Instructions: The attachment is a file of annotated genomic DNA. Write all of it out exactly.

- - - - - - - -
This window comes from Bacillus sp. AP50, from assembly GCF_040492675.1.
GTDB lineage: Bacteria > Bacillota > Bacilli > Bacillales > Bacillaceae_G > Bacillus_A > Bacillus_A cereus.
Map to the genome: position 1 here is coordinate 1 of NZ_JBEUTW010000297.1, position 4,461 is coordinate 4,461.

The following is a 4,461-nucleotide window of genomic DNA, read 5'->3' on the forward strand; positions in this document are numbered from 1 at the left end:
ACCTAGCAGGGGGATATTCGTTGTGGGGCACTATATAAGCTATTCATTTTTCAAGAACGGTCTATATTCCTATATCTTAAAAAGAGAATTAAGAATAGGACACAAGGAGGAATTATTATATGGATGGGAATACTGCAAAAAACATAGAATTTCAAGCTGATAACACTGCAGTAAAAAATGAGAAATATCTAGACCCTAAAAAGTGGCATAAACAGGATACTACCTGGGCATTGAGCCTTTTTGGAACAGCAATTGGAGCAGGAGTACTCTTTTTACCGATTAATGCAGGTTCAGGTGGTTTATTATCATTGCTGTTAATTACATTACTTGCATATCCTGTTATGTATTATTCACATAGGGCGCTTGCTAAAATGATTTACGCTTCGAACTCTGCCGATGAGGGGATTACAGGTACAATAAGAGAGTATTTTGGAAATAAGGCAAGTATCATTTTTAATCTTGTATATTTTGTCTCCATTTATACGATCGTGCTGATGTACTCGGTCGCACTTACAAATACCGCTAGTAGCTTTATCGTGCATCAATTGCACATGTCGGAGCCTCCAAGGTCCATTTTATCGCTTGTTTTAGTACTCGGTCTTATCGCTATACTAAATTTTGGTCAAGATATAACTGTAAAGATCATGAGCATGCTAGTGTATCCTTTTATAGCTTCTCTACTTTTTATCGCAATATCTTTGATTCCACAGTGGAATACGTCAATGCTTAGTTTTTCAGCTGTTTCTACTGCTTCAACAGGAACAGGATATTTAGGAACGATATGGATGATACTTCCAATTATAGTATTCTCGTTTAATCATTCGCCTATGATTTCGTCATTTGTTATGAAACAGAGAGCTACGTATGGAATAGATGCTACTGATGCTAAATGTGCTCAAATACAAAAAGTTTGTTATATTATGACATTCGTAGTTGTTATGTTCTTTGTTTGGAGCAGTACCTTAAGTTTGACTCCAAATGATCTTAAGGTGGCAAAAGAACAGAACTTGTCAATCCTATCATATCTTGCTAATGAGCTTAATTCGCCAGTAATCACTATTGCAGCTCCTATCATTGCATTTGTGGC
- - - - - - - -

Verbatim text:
This window comes from Bacillus sp. AP50, from assembly GCF_040492675.1.
GTDB lineage: Bacteria > Bacillota > Bacilli > Bacillales > Bacillaceae_G > Bacillus_A > Bacillus_A cereus.
Map to the genome: position 1 here is coordinate 1 of NZ_JBEUTW010000297.1, position 4,461 is coordinate 4,461.

The following is a 4,461-nucleotide window of genomic DNA, read 5'->3' on the forward strand; positions in this document are numbered from 1 at the left end:
ACCTAGCAGGGGGATATTCGTTGTGGGGCACTATATAAGCTATTCATTTTTCAAGAACGGTCTATATTCCTATATCTTAAAAAGAGAATTAAGAATAGGACACAAGGAGGAATTATTATATGGATGGGAATACTGCAAAAAACATAGAATTTCAAGCTGATAACACTGCAGTAAAAAATGAGAAATATCTAGACCCTAAAAAGTGGCATAAACAGGATACTACCTGGGCATTGAGCCTTTTTGGAACAGCAATTGGAGCAGGAGTACTCTTTTTACCGATTAATGCAGGTTCAGGTGGTTTATTATCATTGCTGTTAATTACATTACTTGCATATCCTGTTATGTATTATTCACATAGGGCGCTTGCTAAAATGATTTACGCTTCGAACTCTGCCGATGAGGGGATTACAGGTACAATAAGAGAGTATTTTGGAAATAAGGCAAGTATCATTTTTAATCTTGTATATTTTGTCTCCATTTATACGATCGTGCTGATGTACTCGGTCGCACTTACAAATACCGCTAGTAGCTTTATCGTGCATCAATTGCACATGTCGGAGCCTCCAAGGTCCATTTTATCGCTTGTTTTAGTACTCGGTCTTATCGCTATACTAAATTTTGGTCAAGATATAACTGTAAAGATCATGAGCATGCTAGTGTATCCTTTTATAGCTTCTCTACTTTTTATCGCAATATCTTTGATTCCACAGTGGAATACGTCAATGCTTAGTTTTTCAGCTGTTTCTACTGCTTCAACAGGAACAGGATATTTAGGAACGATATGGATGATACTTCCAATTATAGTATTCTCGTTTAATCATTCGCCTATGATTTCGTCATTTGTTATGAAACAGAGAGCTACGTATGGAATAGATGCTACTGATGCTAAATGTGCTCAAATACAAAAAGTTTGTTATATTATGACATTCGTAGTTGTTATGTTCTTTGTTTGGAGCAGTACCTTAAGTTTGACTCCAAATGATCTTAAGGTGGCAAAAGAACAGAACTTGTCAATCCTATCATATCTTGCTAATGAGCTTAATTCGCCAGTAATCACTATTGCAGCTCCTATCATTGCATTTGTGGC